Reports from the observatoryNANO project cover

- scientific and technological developments,
- economic and market information,
- ethical and societal issues,
- environment, health and safety issues,
- developments in regulations and standards
- governance, communication and engagement tools

The observatoryNano project’s main goal is to collect and analyze data regarding scientific and technological trends (including peer-reviewed publications, patents, roadmaps, published company data) and economic realities and expectations (including market analysis and economic performance, public and private funding strategies) related to the research and development of nanotechnology. The consortium of institutes involved in this project will also supplement this information with assessment of social and ethical issues, nanotechnology’s impact on health, environment and safety, as well as regulation, standardization, and legislative issues. This data will provide European decision-makers in government, industry and finance with objective information on which to base their future decisions regarding the future of nanotechnology R&D in Europe. This four-year project is funded through the EU’s FP7 research program, and has the final goal of establishing a permanent European Observatory on Nanotechnologies to provide ongoing independent support to decision-makers.

The web site already includes interim reports on ten technology sectors, and the first edition of its newsletter. The sections on societal issues, regulation and standards, and human health, safety, and the environment are still under construction.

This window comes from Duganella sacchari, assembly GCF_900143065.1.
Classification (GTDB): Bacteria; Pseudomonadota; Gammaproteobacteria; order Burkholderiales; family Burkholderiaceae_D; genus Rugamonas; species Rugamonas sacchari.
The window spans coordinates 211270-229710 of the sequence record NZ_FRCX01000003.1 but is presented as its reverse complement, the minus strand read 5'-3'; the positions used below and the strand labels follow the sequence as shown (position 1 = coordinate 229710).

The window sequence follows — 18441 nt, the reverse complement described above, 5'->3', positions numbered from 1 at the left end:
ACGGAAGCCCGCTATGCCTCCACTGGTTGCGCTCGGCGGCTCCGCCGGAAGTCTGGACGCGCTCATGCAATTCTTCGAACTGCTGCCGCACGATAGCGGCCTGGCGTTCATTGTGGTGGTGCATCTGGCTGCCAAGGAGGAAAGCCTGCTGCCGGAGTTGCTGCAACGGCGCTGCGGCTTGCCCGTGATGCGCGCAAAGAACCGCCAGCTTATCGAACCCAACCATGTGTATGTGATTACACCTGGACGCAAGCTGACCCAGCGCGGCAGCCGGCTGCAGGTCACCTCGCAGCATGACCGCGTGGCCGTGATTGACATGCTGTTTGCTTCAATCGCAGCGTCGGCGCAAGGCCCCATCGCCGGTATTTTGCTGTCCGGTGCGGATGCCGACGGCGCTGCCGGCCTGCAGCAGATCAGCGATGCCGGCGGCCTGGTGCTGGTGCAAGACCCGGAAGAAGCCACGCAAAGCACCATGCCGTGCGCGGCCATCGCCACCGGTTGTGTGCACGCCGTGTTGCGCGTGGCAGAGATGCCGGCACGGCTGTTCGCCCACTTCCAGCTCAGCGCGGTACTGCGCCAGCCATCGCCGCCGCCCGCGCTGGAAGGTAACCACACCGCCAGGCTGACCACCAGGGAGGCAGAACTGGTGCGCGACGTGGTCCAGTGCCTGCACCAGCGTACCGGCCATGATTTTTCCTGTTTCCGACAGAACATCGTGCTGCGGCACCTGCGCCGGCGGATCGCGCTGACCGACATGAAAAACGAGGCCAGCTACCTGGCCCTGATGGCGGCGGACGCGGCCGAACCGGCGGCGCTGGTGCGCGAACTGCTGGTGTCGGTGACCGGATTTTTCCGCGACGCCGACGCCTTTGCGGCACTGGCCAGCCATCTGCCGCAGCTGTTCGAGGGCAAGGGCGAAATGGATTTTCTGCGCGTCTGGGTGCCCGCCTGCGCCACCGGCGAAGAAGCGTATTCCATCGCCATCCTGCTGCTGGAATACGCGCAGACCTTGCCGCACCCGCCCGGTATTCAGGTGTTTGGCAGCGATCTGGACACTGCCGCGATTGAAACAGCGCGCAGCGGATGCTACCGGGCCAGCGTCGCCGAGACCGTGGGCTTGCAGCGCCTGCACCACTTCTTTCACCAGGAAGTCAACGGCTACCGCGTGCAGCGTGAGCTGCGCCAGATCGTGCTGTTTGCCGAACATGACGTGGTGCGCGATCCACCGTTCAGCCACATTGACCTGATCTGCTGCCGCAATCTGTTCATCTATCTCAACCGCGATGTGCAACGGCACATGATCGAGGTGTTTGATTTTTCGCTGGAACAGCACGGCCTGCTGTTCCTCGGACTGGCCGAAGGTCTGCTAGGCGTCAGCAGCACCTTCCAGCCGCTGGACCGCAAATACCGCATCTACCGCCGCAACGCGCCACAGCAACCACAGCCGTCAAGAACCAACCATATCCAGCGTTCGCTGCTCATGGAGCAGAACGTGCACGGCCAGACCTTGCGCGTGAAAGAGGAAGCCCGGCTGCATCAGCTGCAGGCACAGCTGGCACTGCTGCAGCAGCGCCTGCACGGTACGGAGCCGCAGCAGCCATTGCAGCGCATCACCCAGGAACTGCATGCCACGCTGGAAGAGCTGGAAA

Tuesday, November 25, 2008

Anthropologists to Vote on New Ethical Rules on Work With Military

According to an article from the Chronicle of Higher Education, members of the American Anthropological Association have been debating changing the Association’s code of ethics to address concerns about anthropologists who work with the U.S. military. The debate centers on the roles of social scientists in military and intelligence programs, and how their research could potentially be used to the detriment of the populations being studied. The resolution re-instates language from the 1971 version of the code, and calls for anthropologists to be honest and transparent with all stakeholders about the nature and intent of their research, and for open access to any subsequent reports or publications.

Part 6 of the of the proposed language states,

“ In relation with his own government and with host governments, the research anthropologists should be honest and candid. He should demand assurance that he will not be required to compromise his professional responsibilities and ethics as condition of their permission to pursue research. Specifically, no secret research, no secret reports, or debriefings of any kind should be agreed to or given. If these matters are clearly understood in advance, serious complications and misunderstandings can generally be avoided.” (To read the proposed guidelines and a full description of the debate, click here.)